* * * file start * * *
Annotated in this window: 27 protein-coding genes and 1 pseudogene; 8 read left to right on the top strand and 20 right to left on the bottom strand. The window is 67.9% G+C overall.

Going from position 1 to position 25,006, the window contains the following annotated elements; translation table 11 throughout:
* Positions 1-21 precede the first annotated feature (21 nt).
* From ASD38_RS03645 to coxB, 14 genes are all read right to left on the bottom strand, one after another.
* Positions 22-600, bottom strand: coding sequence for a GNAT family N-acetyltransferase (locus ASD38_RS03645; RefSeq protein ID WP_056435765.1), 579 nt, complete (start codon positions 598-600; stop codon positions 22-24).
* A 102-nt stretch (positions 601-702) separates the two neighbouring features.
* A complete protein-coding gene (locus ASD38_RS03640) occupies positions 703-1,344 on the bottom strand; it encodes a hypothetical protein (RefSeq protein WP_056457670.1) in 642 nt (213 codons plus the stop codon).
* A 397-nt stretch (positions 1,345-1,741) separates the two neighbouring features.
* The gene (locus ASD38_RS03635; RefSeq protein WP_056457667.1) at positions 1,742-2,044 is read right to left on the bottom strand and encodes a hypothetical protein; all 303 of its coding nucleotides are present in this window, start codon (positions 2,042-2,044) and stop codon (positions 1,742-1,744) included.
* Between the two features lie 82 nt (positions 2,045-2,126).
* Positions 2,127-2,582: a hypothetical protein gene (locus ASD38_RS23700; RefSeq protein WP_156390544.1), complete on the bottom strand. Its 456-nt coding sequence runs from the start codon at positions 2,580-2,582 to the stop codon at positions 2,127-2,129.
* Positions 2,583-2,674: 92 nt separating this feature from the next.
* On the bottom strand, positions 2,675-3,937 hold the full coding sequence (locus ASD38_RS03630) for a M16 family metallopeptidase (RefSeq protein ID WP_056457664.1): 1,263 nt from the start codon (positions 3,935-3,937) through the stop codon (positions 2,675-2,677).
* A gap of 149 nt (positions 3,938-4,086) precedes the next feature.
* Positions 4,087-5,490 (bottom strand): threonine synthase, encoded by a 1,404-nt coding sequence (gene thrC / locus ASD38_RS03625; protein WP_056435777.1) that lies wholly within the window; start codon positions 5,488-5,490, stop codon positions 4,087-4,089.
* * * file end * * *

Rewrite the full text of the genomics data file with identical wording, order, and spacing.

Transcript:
Annotated in this window: 27 protein-coding genes and 1 pseudogene; 8 read left to right on the top strand and 20 right to left on the bottom strand. The window is 67.9% G+C overall.

Going from position 1 to position 25,006, the window contains the following annotated elements; translation table 11 throughout:
* Positions 1-21 precede the first annotated feature (21 nt).
* From ASD38_RS03645 to coxB, 14 genes are all read right to left on the bottom strand, one after another.
* Positions 22-600, bottom strand: coding sequence for a GNAT family N-acetyltransferase (locus ASD38_RS03645; RefSeq protein ID WP_056435765.1), 579 nt, complete (start codon positions 598-600; stop codon positions 22-24).
* A 102-nt stretch (positions 601-702) separates the two neighbouring features.
* A complete protein-coding gene (locus ASD38_RS03640) occupies positions 703-1,344 on the bottom strand; it encodes a hypothetical protein (RefSeq protein WP_056457670.1) in 642 nt (213 codons plus the stop codon).
* A 397-nt stretch (positions 1,345-1,741) separates the two neighbouring features.
* The gene (locus ASD38_RS03635; RefSeq protein WP_056457667.1) at positions 1,742-2,044 is read right to left on the bottom strand and encodes a hypothetical protein; all 303 of its coding nucleotides are present in this window, start codon (positions 2,042-2,044) and stop codon (positions 1,742-1,744) included.
* Between the two features lie 82 nt (positions 2,045-2,126).
* Positions 2,127-2,582: a hypothetical protein gene (locus ASD38_RS23700; RefSeq protein WP_156390544.1), complete on the bottom strand. Its 456-nt coding sequence runs from the start codon at positions 2,580-2,582 to the stop codon at positions 2,127-2,129.
* Positions 2,583-2,674: 92 nt separating this feature from the next.
* On the bottom strand, positions 2,675-3,937 hold the full coding sequence (locus ASD38_RS03630) for a M16 family metallopeptidase (RefSeq protein ID WP_056457664.1): 1,263 nt from the start codon (positions 3,935-3,937) through the stop codon (positions 2,675-2,677).
* A gap of 149 nt (positions 3,938-4,086) precedes the next feature.
* Positions 4,087-5,490 (bottom strand): threonine synthase, encoded by a 1,404-nt coding sequence (gene thrC / locus ASD38_RS03625; protein WP_056435777.1) that lies wholly within the window; start codon positions 5,488-5,490, stop codon positions 4,087-4,089.